Mephibosheth and Prodigals

Saul is dead, and his sons are dead, including David’s best friend, Jonathan.

David is now king.

But David and Jonathan had made a covenant with each other, that Jonathan would protect David’s life from Saul, and David would protect his life and the lives of his descendants (1 Samuel 20:14–16).

King David inquired, “‘Is there still anyone who is left of the house of Saul, that I may show him kindness for Jonathan’s sake?’” (2 Samuel 9:1).

When Ziba, a servant of Saul, told him Jonathan’s lame son, Mephibosheth, was still alive, David sent for him and restored all of Saul’s lands to him, tasking Ziba, his descendants, and his servants with taking care of the land and raising crops to provide for Mephibosheth (v. 10). However, Mephibosheth ate at David’s table like his own sons.

David honored his oath between Jonathan and himself by showing kindness to Mephibosheth, restoring his land, providing for his family, even sparing his life when the Gibeonites demanded that seven descendants of Saul be delivered to them to be put to death (2 Samuel 21:7).

The Lord honors His covenant with us, too. Hebrews 9:15 says, “And for this reason He is the Mediator of the new covenant, by means of death, for the redemption of the transgressions under the first covenant, that those who are called may receive the promise of the eternal inheritance.”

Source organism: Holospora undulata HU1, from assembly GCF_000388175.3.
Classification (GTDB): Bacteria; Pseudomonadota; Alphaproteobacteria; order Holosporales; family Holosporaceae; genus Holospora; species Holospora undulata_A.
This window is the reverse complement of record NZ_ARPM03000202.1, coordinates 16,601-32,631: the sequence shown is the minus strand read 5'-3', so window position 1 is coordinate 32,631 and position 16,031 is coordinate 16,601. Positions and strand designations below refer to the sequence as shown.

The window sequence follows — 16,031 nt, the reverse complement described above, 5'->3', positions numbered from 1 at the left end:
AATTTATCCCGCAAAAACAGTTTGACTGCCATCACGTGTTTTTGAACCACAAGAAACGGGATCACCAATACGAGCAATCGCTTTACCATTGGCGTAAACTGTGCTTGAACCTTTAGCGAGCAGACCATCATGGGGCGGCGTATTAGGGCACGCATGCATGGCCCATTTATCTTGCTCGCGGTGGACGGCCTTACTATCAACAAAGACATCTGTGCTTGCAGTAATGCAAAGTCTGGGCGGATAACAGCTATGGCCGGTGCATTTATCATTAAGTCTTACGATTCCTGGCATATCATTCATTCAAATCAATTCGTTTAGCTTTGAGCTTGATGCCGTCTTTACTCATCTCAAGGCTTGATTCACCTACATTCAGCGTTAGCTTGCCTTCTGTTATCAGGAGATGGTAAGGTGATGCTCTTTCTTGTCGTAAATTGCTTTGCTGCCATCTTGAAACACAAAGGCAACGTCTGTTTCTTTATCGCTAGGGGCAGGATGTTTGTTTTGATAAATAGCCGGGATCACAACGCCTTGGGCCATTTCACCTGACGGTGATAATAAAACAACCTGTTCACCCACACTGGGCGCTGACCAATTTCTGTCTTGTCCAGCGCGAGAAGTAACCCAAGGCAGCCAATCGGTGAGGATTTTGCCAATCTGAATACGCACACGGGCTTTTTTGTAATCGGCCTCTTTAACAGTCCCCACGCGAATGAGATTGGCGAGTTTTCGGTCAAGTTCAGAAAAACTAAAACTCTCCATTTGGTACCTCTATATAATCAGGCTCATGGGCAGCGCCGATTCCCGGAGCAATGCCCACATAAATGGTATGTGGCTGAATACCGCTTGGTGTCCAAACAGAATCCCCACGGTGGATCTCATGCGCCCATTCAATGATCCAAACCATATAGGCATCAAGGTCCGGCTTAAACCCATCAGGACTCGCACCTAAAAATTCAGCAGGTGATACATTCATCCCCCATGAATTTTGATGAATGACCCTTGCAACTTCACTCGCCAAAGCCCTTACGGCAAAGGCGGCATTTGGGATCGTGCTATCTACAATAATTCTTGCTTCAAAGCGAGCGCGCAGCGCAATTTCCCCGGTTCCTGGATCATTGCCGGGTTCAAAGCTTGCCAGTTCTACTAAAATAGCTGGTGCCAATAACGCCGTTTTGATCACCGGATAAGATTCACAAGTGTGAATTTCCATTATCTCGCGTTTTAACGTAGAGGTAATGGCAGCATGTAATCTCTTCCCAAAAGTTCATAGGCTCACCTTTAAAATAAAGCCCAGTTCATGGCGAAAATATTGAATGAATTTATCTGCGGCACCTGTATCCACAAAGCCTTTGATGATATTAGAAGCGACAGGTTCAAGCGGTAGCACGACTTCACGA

David treated Mephibosheth like a son, and God actually makes us His children: “The Spirit Himself bears witness with our spirit that we are children of God, and if children, then heir—heirs of God and joint heirs with Christ” (Romans 8:16–17).

What does this have to do with prodigals? Mephibosheth was lame, penniless, and the grandson of the one who sought to kill David, but David had promised. When Mephibosheth clomped into the royal dining hall among the king’s family, who were undoubtedly dressed in royal apparel and perfectly formed, he was still welcomed and treated the same as the royals. No matter the condition of Mephibosheth, he was welcomed as a son. And, no matter the condition of our prodigals, they will be welcomed as children of God, welcome at the royal table!

As Daddy wrote: “[O]ur Shepherd has a table spread in the presence of our enemies. Prodigals have so many enemies who are trying to pull them away from the Lord. But, right in their presence, God prepares a table before them that only His chosen can partake of.” 

That is our hearts’ cry, that our children, our spouses, our parents, our siblings, our family and friends, will be children of God, that they will call Him Father!

(Special thanks to my Daddy, Bishop A. L. Henderson, for pointing me toward Mephibosheth and sharing wonderful points!)

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